Gangs behind a spate of illegal field butchery incidents have killed and stolen the carcases of more than 700 sheep across three counties in England, AgriLand can reveal.

The incidents, which have taken place in over the last seven months, are being investigated as part of Operation Stock, the Northamptonshire Police investigation into a number of reports of illegal sheep butchery and thefts in the county.

Investigators are working with colleagues at neighbouring forces – including Warwickshire Police and Leicestershire Police – which have seen a spate of similar crimes in their areas.

Police investigating have remarked that many of the lambs appear to have been professionally slaughtered and their carcasses have then been stolen. In many cases, only the skins and guts are left behind.

Figures collected by the National Farmers' Union (NFU) show that since February 2019, a total of 735 sheep have been killed in 48 incidents, broken down as follows:

  • Warwickshire: 23 incidents, 279 sheep killed;
  • Leicestershire: 7 incidents, 130 sheep killed;
  • Northants: 18 incidents, 326 sheep killed.

George Bostock, NFU Warwickshire county adviser, said: “The illegal slaughter of animals is abhorrent and we would urge anyone with information to get in touch with the police.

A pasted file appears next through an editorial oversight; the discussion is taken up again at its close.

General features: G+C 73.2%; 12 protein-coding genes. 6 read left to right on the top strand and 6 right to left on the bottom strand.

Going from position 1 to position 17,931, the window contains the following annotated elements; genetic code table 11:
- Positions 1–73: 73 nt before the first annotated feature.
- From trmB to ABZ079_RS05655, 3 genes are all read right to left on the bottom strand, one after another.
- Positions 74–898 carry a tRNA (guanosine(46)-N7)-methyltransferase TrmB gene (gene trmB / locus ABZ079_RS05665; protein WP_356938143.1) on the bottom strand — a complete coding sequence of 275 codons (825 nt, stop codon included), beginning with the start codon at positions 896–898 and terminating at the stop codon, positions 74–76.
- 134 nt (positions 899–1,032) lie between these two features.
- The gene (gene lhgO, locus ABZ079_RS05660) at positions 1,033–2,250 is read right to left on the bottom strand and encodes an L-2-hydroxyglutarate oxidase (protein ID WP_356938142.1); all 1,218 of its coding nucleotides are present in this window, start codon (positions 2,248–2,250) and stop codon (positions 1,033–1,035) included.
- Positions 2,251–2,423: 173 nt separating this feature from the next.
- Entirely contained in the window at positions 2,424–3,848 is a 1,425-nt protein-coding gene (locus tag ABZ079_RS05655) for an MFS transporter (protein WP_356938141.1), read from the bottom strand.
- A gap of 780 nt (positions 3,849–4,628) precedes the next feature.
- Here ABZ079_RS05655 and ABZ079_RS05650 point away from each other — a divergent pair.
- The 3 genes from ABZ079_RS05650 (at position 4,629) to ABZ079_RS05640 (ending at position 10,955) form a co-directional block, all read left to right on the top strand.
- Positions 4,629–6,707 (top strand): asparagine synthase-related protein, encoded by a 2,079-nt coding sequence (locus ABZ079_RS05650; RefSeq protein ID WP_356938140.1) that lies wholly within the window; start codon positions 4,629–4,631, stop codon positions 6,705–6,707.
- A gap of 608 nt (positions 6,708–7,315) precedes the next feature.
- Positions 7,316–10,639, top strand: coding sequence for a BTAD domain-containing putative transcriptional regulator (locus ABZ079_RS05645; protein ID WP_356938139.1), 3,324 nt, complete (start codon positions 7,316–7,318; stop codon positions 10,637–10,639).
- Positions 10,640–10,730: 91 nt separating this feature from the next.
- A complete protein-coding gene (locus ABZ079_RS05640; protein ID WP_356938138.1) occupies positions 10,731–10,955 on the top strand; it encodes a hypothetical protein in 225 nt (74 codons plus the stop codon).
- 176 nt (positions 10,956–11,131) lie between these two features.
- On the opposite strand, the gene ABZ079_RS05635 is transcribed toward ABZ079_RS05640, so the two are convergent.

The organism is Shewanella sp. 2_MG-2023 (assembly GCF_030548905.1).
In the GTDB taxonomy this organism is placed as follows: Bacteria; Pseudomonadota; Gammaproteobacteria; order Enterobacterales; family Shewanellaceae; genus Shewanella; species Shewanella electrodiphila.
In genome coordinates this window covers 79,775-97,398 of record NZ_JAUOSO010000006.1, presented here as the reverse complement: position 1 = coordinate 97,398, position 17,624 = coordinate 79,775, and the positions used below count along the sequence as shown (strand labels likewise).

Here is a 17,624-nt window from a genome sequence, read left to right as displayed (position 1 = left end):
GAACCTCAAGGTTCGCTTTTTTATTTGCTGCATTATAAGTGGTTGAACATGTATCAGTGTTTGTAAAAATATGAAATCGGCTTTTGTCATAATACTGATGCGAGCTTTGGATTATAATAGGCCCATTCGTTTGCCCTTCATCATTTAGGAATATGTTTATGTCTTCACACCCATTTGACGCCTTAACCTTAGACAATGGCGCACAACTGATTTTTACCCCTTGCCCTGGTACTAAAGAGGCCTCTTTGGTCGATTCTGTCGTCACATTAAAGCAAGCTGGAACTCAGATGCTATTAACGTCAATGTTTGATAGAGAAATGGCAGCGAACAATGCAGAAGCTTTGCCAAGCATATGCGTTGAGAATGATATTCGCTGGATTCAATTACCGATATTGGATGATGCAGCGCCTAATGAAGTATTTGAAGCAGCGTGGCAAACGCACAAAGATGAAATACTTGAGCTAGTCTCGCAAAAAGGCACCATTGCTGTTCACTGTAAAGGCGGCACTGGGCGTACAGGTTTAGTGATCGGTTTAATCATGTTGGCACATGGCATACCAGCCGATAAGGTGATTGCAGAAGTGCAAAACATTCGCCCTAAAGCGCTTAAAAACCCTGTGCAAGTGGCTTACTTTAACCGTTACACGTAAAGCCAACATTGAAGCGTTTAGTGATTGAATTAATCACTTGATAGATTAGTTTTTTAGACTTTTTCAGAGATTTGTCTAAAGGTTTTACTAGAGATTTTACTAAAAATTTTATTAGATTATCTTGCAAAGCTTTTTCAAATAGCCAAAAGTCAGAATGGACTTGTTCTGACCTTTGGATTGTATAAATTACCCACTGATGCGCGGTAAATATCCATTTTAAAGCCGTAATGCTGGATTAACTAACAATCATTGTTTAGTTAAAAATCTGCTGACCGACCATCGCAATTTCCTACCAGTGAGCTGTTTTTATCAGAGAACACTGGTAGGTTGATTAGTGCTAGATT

“These are unprecedented, horrific crimes being carried out by an organised gang of criminals who appear to have an operation with an outlet to sell this illegal slaughtered and stolen meat.

“Those farmers who have been affected are devastated and the wider farming community is extremely concerned at the scale of the problem.

The NFU is calling on local farmers to be the eyes and ears of the police and report anything suspicious.

“We’re urging shoppers to buy meat from a recognised source – and the best way of doing that is by looking out for the UK health mark and the Red Tractor logo which means the product is traceable, safe and farmed with care.”

Anyone with information is asked to call Northamptonshire Police on 101 referencing 'Operation Stock'.

Information about suspicious activity in rural areas or around livestock can also be reported to Northamptonshire Police on 101. In an emergency, call 999.